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Tuesday, May 3, 2016

A taste of hunger at Hartman House banquet

Friday, November 21, 2008

Hartman House on the campus of DePauw University sponsored the third annual Hunger Banquet Thursday. Oxfam America, a non-profit organization that works to end global poverty, initially developed the idea in 1974.

(Photo)
Kelton Person, left, and Sara Hughes were among the low-income group during the Hunger Banquet Thursday. They sat on the floor and were given rice and water to represent the low-income demographics.
As guests arrived at the Hartman House, they were given a card dividing them into high-, middle-, and low-income groups according to global demographics.

These groups are served corresponding meals, with the low-income -- 55 percent of the world's population -- receiving rice and water; the middle-income -- 35 percent of the world's population -- receiving rice, beans and water; and high-income -- 15 percent of the world's population -- receiving salad, bread with butter, chicken with vegetables, pumpkin pie and lemonade or water.

The groups were further segregated by low-income seated on the floor without utensils; middle-income seated in chairs only and buffet-style serving; and high-income seated at tables with linens, flatware and meal served to them by wait staff.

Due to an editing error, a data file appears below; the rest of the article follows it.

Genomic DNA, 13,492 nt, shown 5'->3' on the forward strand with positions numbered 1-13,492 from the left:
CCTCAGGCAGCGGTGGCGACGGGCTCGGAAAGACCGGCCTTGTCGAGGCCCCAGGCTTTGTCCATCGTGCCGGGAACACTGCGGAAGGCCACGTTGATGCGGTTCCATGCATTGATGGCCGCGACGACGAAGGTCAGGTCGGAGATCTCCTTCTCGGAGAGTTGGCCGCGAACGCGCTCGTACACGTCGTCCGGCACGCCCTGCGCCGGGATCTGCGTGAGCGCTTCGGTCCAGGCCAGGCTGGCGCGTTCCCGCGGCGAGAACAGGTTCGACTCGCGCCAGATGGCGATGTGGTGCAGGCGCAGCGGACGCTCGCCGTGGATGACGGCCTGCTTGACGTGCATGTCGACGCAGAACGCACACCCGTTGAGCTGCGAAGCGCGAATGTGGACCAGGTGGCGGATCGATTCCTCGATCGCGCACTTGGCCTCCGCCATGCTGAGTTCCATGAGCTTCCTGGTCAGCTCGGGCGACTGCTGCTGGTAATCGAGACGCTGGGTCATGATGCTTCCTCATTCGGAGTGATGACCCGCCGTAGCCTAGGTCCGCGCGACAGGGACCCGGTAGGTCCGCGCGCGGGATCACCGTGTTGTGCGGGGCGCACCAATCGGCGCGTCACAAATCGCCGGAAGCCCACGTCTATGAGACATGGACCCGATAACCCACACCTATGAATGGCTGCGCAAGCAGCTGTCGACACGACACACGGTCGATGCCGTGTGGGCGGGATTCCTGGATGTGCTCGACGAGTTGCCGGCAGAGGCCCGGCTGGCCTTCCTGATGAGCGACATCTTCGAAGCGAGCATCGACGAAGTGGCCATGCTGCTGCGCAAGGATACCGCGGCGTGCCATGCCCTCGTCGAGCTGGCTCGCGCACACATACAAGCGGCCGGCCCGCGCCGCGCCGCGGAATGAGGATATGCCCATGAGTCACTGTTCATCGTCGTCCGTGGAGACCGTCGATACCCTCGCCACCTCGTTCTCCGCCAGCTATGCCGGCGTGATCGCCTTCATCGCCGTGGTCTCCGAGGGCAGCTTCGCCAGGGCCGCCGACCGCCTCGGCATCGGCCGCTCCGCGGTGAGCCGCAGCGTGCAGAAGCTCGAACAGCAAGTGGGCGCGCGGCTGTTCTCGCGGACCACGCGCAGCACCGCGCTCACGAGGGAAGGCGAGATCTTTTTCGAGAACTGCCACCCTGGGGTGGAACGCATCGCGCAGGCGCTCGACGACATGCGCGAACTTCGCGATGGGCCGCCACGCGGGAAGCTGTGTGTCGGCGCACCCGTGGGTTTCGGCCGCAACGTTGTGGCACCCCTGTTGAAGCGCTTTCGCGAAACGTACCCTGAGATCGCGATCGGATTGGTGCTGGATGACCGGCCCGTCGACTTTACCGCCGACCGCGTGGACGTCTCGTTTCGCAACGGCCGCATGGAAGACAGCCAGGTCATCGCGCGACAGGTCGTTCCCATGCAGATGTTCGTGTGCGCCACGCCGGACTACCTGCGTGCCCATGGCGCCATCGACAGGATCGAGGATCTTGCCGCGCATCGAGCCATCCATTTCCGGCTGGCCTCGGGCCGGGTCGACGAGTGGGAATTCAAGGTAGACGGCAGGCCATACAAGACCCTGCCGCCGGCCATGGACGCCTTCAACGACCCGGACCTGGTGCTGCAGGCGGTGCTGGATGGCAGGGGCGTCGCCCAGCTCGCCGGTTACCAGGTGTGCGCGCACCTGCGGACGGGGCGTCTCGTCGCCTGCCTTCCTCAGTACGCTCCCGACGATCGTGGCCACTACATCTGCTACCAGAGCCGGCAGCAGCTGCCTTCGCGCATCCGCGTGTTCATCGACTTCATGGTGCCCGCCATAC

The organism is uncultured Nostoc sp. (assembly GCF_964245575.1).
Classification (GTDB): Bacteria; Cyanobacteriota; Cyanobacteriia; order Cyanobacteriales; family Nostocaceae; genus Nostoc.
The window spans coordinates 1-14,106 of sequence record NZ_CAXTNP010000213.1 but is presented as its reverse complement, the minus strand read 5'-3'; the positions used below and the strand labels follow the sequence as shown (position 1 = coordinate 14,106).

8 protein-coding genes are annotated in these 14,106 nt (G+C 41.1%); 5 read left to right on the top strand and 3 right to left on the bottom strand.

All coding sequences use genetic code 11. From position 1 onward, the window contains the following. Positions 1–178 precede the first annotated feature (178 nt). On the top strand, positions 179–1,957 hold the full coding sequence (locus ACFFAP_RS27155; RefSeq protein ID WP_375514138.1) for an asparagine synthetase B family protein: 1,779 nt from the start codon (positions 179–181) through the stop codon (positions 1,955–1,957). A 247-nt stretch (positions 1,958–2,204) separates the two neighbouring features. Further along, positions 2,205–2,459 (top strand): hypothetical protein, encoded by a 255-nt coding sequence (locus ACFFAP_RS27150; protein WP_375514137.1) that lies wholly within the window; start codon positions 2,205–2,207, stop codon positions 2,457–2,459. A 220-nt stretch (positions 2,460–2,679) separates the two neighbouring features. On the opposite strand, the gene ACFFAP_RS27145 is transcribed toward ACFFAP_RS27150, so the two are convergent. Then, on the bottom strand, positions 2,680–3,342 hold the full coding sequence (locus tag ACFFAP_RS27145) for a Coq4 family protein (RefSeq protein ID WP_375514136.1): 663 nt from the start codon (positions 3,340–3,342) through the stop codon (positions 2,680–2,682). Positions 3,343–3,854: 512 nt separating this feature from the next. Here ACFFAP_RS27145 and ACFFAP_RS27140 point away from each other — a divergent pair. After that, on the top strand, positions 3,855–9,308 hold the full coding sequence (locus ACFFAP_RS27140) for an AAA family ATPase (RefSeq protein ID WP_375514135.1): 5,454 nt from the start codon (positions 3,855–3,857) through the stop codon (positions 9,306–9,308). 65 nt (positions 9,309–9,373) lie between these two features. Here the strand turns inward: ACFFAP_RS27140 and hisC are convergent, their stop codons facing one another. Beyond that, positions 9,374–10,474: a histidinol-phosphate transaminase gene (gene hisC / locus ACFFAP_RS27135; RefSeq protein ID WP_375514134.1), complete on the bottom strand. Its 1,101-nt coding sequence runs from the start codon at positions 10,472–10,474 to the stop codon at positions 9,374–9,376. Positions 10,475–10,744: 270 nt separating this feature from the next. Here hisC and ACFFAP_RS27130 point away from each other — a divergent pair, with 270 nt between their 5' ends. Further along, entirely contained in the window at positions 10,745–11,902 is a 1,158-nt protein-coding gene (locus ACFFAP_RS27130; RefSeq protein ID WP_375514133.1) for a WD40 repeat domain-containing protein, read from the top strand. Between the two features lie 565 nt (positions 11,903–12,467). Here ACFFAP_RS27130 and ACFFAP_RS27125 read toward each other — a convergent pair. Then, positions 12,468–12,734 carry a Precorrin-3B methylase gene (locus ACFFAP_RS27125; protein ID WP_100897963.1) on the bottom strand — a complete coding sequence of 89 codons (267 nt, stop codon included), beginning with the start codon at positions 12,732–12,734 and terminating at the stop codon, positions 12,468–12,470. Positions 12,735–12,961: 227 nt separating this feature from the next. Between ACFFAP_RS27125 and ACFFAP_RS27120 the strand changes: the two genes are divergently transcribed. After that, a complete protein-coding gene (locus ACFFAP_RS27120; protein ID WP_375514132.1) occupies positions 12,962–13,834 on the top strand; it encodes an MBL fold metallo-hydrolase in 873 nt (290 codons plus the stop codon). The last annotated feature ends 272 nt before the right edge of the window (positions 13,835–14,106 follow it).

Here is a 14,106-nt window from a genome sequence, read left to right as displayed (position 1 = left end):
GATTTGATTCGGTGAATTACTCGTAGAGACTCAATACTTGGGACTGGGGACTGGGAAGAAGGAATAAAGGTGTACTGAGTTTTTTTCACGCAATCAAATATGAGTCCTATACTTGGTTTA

During the meal, some high-income people "donated" food to low-income individuals. One member of the middle-income group provided remaining rice and beans to the low-income crowd.

The experience was different for everyone.

Individuals in the high-income bracket stated they felt uncomfortable and guilty about the gourmet meal being served to them while the low-income group scooped rice out of a pan on the floor.

People seated facing the wall who could not see the other groups said no thought was given to eating the gourmet food while others had less.

Low-income individuals felt it was about more than food. Some of their dignity had been taken because they had to eat without, a table, chairs or forks.

One gentleman in the middle-class group said he felt content within the system.

Former Indiana First Lady Judy O'Bannon was in attendance and requested to be part of the low-income group.

(Photo)
Former Indiana First Lady Judy O'Bannon requested to be in the low-income group at the Hunger Banquet Thursday. She joined the other low-income individuals on the floor and partook in rice and water.
O'Bannon said, as she sat on the floor "like a homeless person" with her long underwear making her stomach uncomfortable, she thought, "I can just get a sandwich afterwards."

This resource available to her, but in reality, low-income families do not have an alternative.

The former Indiana first lady discussed her work with the homeless, who tell her a meal is a luxury. During the campaign season, O'Bannon said she saw more for sale signs outside homes (in her area) than campaign signs.

"Homelessness is on the rise," O'Bannon told the crowd.

Statistics show there were 1,500 homeless people in Indiana during 2007.

"This (banquet) was an experience for all of us," O'Bannon said.

The fact is, hunger endures. There are 840 million people worldwide suffering from malnutrition and hunger.

DePauw students will be fasting one meal today and donating the food money to the Away Home or an emergency food pantry.

Anyone wishing to join them, can donate their "lunch money" at the Hartman House located on the corner of Locust and Hannah streets or the charity site.



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